Here And Now
Gov. Andrew Cuomo is in Albany with no public schedule.
At 10 a.m., NYC Comptroller John Liu delivers his State of the City address. John Jay College of Criminal Justice, Gerald W. Lynch Theater, 524 W. 59th St., Manhattan.
The Assembly Committee on Alcoholism and Drug Abuse holds a hearing on programs for prevention and treatment of problem gambling. 11 a.m., Assembly Hearing Room, Room 1923, 19th Floor, 250 Broadway, Manhattan.
At 2 p.m., a coalition of state legislators will be joined by advocates and victims to present a letter to their leaders urging them to pass their plan to reduce gun violence. City Hall steps, Lower Manhattan.
Cuomo’s Moreland Act Commission will hold a public hearing on LIPA and National Grid. Touro College, Jacob D. Fuchsberg Law Center, Multipurpose room, 225 Eastview Drive, Central Islip 11722. 6 p.m. Note: No public testimony will be taken at this hearing.
reconfigured NYRA Board State racing and wagering boardwill meet at 2 p.m. in the authority’s executive offices in Schenectady.
Cuomo and legislative leaders are quietly negotiating a package of tough new gun laws that they hope can be voted on within days. At the center of the talks is a proposal to expand the state assault weapons ban to include all firearms with clips of more than seven bullets.
In Washington, leading House Republicans responded to President Obama’s gun control pledge by restating their firm opposition to new limits on guns or ammunition, setting up a potentially bitter battle over the Second Amendment soon after the inauguration.
Outgoing Massachusetts Sen. Scott Brown is the first GOP senator to endorse a renewed assault weapons ban.
Assembly Speaker Sheldon Silver OpEds in favor of a minimum wage hike bill with indexing, which he says will continue to be his conference’s “top priority” in 2013.
Cuomo commissioned a William Jennings Bryan-esque poster – with himself as Bryan – as a year-end gift to donors and staffers.
Hollywood superagent Ari Emanuel (brother of Chicago Mayor/former White House CoS Rahm Emanuel) is contributing to Mayor Bloomberg’s Mayors Against Illegal Guns.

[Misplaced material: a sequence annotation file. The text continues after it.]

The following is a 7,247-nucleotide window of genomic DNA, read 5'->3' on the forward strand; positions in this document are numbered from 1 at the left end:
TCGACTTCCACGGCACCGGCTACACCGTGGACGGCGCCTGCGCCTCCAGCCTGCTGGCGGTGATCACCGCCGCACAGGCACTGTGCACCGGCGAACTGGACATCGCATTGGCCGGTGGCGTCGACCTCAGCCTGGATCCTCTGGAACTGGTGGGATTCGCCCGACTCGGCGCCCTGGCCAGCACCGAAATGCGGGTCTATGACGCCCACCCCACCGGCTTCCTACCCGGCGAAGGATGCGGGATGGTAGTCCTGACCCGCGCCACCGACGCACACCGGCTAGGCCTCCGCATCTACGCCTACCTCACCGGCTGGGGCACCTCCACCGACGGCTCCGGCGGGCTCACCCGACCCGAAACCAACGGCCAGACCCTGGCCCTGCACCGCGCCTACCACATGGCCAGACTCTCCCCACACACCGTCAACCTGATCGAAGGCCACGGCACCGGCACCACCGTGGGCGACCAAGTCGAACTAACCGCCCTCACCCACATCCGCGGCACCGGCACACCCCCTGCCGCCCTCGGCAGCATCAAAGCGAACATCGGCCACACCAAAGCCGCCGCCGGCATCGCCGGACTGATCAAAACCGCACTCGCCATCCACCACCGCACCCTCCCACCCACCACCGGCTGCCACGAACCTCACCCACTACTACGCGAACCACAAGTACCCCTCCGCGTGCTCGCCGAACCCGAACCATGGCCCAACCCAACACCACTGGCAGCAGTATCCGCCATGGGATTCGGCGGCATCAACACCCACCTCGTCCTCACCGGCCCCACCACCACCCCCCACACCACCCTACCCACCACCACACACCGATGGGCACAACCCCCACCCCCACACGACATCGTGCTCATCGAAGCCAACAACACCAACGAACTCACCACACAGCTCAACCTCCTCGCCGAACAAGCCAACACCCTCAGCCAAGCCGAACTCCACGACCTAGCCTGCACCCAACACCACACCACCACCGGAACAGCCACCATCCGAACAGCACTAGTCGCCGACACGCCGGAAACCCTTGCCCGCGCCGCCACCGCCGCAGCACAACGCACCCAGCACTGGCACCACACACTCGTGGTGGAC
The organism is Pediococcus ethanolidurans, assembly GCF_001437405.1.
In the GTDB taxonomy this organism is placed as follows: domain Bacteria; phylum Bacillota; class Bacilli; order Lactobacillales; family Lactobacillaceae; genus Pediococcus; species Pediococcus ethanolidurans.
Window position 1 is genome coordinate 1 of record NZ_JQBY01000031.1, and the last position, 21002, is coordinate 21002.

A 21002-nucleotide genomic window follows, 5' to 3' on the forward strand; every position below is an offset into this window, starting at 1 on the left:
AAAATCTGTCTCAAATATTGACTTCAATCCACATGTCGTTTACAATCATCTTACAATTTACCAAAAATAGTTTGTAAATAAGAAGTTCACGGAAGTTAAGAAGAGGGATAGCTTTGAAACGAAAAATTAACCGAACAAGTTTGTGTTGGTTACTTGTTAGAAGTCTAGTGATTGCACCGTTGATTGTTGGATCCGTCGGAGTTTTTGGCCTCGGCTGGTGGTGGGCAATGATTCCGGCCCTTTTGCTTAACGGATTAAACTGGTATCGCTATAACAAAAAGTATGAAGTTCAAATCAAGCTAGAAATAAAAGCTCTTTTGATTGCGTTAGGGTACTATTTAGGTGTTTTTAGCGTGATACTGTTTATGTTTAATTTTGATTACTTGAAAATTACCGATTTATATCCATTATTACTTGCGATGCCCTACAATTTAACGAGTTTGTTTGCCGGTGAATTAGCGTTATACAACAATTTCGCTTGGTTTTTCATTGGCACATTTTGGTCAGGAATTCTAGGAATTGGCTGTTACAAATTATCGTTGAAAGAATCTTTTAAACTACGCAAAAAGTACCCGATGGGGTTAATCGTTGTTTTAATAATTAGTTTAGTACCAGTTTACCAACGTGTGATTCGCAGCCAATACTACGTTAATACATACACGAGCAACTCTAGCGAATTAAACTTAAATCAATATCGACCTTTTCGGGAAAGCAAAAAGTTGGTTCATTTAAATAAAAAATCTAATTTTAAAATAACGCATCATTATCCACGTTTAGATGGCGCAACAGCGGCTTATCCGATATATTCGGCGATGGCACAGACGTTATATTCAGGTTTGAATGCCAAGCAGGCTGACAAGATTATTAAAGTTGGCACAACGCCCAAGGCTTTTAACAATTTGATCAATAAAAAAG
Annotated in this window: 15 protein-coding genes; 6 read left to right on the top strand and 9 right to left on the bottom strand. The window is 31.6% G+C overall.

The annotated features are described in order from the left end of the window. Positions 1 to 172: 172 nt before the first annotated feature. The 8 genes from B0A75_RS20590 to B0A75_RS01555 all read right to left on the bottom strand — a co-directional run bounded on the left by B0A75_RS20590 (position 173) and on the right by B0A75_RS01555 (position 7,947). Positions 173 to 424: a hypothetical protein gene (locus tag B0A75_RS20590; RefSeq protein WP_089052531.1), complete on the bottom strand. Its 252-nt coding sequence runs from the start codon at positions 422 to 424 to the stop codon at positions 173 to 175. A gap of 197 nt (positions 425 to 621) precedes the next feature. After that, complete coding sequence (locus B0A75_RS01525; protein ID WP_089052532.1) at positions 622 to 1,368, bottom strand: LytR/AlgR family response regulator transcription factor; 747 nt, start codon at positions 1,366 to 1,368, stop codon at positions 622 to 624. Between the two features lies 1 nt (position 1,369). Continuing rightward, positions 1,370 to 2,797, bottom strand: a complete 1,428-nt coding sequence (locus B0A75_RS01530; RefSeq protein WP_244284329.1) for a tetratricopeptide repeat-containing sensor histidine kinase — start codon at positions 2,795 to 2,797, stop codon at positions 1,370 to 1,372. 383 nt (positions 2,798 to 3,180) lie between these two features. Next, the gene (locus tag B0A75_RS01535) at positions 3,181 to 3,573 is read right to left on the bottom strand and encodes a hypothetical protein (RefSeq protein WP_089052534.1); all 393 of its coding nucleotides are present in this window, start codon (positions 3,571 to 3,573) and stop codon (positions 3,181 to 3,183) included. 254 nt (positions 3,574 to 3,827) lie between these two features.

Connecticut Gov. Dannel Malloy, who has been thrust into the role of consoler-in-chief since the Sandy Hook tragedy: “I think there is a sense, fed by the media, that I am this unfeeling automaton that just comes to work every day and goes to work without feeling. I reflect on what I do before, during and after I do it.”
NYC Council Speaker Chris Quinn plans to amend a proposed change to campaign finance laws that spurred concerns about a flood of unregulated spending by unions and advocacy groups in New York City’s coming elections.
New York hasn’t said yes to fracking but the industry already supports more than 44,000 jobs in the Empire State, according to a report commissioned by the US Chamber of Commerce.
Western New York was not among the big winners among the state’s 10 regions in the competition for the top funding prizes from a $738 million state economic development program. But it did come away with $52.8 million in new cash and tax incentive funding.
For the second consecutive year, the Capital Region did not win $25 million in state funding that was allocated competitively to five of the 10 regions. It received the smallest amount of money of any region for its $204 million, 255-project wish list.
The North Country did well, too.
Eliot Spitzer on his Current TV gig: “Nobody’s watching, but I’m having a great time…I am really enjoying myself. It’s like having a cocktail party with friends every night.”
Republicans in the US Senate, seeking to substantially trim a Hurricane Sandy aid package being sought by Democrats, are planning to unveil a $23.8 billion emergency spending plan to finance the recovery efforts of states devastated by the storm.
Gaming out soon-to-be-ex-MTA Chief Joe Lhota’s chances in the 2013 NYC mayor’s race.
Lhota has the NY Post’s support (for the moment).
The Rockefeller Foundation will award the Brooklyn Chamber of Commerce a $100,000 grant to come up with ways to compel the NYC mayoral candidates to pay more attention to business issues.
For the first time in more than a decade, transit planners are envisioning the day when commuters may board Metro Rail downtown and ride it all the way to the University at Buffalo’s North Campus – or beyond. The NFTA next year will spend $1.6 million to determine the best way of enhancing public transit in the fast-growing Amherst area.
The MTA approved another round of bus and subway fare hikes.
Nicole Gelinas praises Cuomo for presenting a Tappan Zee Bridge plan that’s less expensive than originally predicted, but notes it’s still uncertain how he’ll pay for the project.
A Montgomery County judge has certified Republican Assemblyman George Amedore as the winner in the 46th State Senate District, saying he bested Democrat Cecilia Tkaczyk by 37 votes. The Democrats plan to appeal this decision.
Organizers of the New York City Marathon have reached a multimillion-dollar insurance settlement for the cancellation of last month’s race.
The Empire State Stem Cell Board has recommended the state award a $12.1 million grant to Upstate, the University of Buffalo School of Medicine and Biomedical Sciences and the University of Rochester Medical Center to collaborate on research that could lead to a new treatment for MS.
The Democrat and Chronicle supports AG Eric Schneiderman’s donor disclosure plan for 501(c)4s.
After taking a hiatus from leading Monroe County’s communications department to manage County Executive Maggie Brooks’ failed congressional campaign, former county spokesman Noah Lebowitz has rejoined the county as a top aide to Brooks.
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